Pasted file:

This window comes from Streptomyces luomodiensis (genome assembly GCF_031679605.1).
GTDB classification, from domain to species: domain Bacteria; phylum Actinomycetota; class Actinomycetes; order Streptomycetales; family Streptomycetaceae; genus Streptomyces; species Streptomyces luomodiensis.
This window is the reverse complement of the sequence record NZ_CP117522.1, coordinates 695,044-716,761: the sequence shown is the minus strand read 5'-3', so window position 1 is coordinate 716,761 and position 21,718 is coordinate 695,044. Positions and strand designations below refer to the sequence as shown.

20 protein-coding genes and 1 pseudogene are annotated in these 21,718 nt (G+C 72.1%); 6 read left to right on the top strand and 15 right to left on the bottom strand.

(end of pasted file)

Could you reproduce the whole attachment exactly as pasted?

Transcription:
This window comes from Streptomyces luomodiensis (genome assembly GCF_031679605.1).
GTDB classification, from domain to species: domain Bacteria; phylum Actinomycetota; class Actinomycetes; order Streptomycetales; family Streptomycetaceae; genus Streptomyces; species Streptomyces luomodiensis.
This window is the reverse complement of the sequence record NZ_CP117522.1, coordinates 695,044-716,761: the sequence shown is the minus strand read 5'-3', so window position 1 is coordinate 716,761 and position 21,718 is coordinate 695,044. Positions and strand designations below refer to the sequence as shown.

20 protein-coding genes and 1 pseudogene are annotated in these 21,718 nt (G+C 72.1%); 6 read left to right on the top strand and 15 right to left on the bottom strand.